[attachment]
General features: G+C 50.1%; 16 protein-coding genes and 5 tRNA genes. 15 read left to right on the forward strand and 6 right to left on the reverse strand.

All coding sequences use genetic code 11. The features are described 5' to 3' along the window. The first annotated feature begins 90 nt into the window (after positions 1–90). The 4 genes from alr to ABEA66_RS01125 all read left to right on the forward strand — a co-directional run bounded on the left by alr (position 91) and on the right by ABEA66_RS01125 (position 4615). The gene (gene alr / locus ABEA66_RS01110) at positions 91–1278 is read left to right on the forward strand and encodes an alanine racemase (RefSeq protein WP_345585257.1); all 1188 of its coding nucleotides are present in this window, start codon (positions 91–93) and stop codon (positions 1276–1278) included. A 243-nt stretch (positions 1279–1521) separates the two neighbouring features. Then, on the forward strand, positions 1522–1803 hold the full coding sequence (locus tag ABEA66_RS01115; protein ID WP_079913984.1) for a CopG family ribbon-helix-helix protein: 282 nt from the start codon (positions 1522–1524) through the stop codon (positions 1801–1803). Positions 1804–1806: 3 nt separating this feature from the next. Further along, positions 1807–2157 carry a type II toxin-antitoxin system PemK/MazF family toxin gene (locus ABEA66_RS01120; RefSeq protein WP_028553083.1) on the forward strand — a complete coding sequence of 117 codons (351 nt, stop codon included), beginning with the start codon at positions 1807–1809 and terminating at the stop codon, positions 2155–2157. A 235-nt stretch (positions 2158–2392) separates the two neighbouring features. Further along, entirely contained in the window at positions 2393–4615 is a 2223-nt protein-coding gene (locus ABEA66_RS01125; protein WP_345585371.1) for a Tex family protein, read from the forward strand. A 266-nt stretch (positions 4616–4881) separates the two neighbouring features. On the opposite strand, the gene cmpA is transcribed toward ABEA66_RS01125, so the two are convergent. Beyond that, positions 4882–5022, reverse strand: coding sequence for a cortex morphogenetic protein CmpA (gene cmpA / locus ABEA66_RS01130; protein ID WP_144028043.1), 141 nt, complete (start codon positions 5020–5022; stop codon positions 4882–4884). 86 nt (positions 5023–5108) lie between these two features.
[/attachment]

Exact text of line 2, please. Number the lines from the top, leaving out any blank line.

All coding sequences use genetic code 11. The features are described 5' to 3' along the window. The first annotated feature begins 90 nt into the window (after positions 1–90). The 4 genes from alr to ABEA66_RS01125 all read left to right on the forward strand — a co-directional run bounded on the left by alr (position 91) and on the right by ABEA66_RS01125 (position 4615). The gene (gene alr / locus ABEA66_RS01110) at positions 91–1278 is read left to right on the forward strand and encodes an alanine racemase (RefSeq protein WP_345585257.1); all 1188 of its coding nucleotides are present in this window, start codon (positions 91–93) and stop codon (positions 1276–1278) included. A 243-nt stretch (positions 1279–1521) separates the two neighbouring features. Then, on the forward strand, positions 1522–1803 hold the full coding sequence (locus tag ABEA66_RS01115; protein ID WP_079913984.1) for a CopG family ribbon-helix-helix protein: 282 nt from the start codon (positions 1522–1524) through the stop codon (positions 1801–1803). Positions 1804–1806: 3 nt separating this feature from the next. Further along, positions 1807–2157 carry a type II toxin-antitoxin system PemK/MazF family toxin gene (locus ABEA66_RS01120; RefSeq protein WP_028553083.1) on the forward strand — a complete coding sequence of 117 codons (351 nt, stop codon included), beginning with the start codon at positions 1807–1809 and terminating at the stop codon, positions 2155–2157. A 235-nt stretch (positions 2158–2392) separates the two neighbouring features. Further along, entirely contained in the window at positions 2393–4615 is a 2223-nt protein-coding gene (locus ABEA66_RS01125; protein WP_345585371.1) for a Tex family protein, read from the forward strand. A 266-nt stretch (positions 4616–4881) separates the two neighbouring features. On the opposite strand, the gene cmpA is transcribed toward ABEA66_RS01125, so the two are convergent. Beyond that, positions 4882–5022, reverse strand: coding sequence for a cortex morphogenetic protein CmpA (gene cmpA / locus ABEA66_RS01130; protein ID WP_144028043.1), 141 nt, complete (start codon positions 5020–5022; stop codon positions 4882–4884). 86 nt (positions 5023–5108) lie between these two features.